A very interesting premise and an unusual and completely different kind of "monster" separates this from other 50s sci-fi/horror hybrids. After narrator Paul Frees tells a little bit about meteorites, one crashes on Earth and explodes, scattering numerous black crystal-like rocks right outside the small Southwest desert town of San Angelo. Geologist Ben Gilbert (Phil Harvey) finds one and brings it back to his lab for analysis. When the rock is exposed to water, it grows and quickly multiplies. And if anyone happens to be around while it's transforming, they too become infected with a disease that spreads through their body like a cancer, turning them to stone. When fellow geologist Dave Miller (Grant Williams, of THE INCREDIBLE SHRINKING MAN fame) returns from a vacation in Las Vegas, he discovers his colleage dead and their lab full of the black crystals. Meanwhile, Dave's school teacher girlfriend Cathy Barrett (Lola Albright) takes her young students into the desert for a field trip. A little girl named Ginny (Linda Scheley) gets her hands on one of the rocks, takes it home and tries washing it. After the rocks are linked to Ben's death, Dave and Cathy go to Ginny's home only to find it in ruins, the parents dead and Ginny's hand infected. She's then rushed off to a big city hospital, where Dr. E.J. Reynolds (Harry J. Cutting) tries to find a cure.
Back in San Angelo, a big thunderstorm saturates the ground, making the crystals spread at an alarming rate. Each crystal grows upward hundreds of feet until it can no longer support itself, then falls over and shatters into hundreds of pieces. Then the process is repeated with each new piece. At that rate, it wouldn't take very long for these things to take over the entire country, maybe even the world. Dr. Reynolds manages to cure little Ginny and relays the information back to Dave, who - with help from former teacher Arthur Flanders (Trevor Bardette) - tries to come up with the right combination of chemicals to stop the quickly-spreading menace before it destroys the entire town.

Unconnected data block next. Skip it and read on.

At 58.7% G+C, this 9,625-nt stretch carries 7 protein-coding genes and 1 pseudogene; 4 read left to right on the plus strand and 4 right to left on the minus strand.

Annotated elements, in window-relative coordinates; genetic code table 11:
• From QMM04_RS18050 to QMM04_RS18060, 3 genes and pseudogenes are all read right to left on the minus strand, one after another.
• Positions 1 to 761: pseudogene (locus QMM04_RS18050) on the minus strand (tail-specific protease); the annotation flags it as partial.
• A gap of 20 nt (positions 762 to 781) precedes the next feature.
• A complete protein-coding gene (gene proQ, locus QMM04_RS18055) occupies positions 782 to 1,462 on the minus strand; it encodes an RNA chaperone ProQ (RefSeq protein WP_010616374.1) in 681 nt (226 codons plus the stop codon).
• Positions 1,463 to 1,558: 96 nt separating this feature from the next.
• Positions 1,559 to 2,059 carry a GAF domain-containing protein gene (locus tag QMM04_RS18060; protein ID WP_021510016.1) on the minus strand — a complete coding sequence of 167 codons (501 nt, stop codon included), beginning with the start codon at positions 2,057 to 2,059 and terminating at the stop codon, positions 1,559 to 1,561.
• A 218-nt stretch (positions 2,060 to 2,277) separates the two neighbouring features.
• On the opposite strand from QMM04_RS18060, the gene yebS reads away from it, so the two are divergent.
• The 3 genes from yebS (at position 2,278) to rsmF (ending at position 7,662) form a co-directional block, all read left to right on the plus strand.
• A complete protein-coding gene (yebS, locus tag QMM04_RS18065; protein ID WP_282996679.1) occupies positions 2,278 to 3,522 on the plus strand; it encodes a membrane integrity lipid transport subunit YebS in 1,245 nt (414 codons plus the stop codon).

It was so-scripted by Robert M. Frescoe (who also wrote TARANTULA) and based on a story he co-wrote with pioneering genre director Jack Arnold (CREATURE FROM THE BLACK LAGOON). There's a lot of discussion about sulfur, silicates and saline solutions, but the science talk is kept simple enough to be easily digestible throughout. However, the premise isn't exactly resistent to criticism. Knowing good and well that the rocks have been responsible for several deaths, I doubt you'd see many scientists casually handling these things without gloves. When you factor in their reaction to water, I doubly doubt you'd want to be touching them without gloves in a desert climate where hands tends to sweat. You're also better off not to think too much about what effectively kills the crystals off at the very end of the film.
Though there aren't very many scenes of the "monolith monsters" in action, what is shown use effective and well-done small scale models of buildings and landscapes. The other major special effect of the meteor crash at the beginning of the film was borrowed from IT CAME FROM OUTER SPACE (1953), another Universal production.
The performances are uniformly fine. Les Tremayne has a good co-starring role as a newspaper reporter desperate for a decent story (who finally gets one, obviously) and William Schallert has an amusing cameo as a weatherman. Also be on the lookout for 60s sex symbol Troy Donahue in a (tiny) early role as a guy instructed to blow up a dam.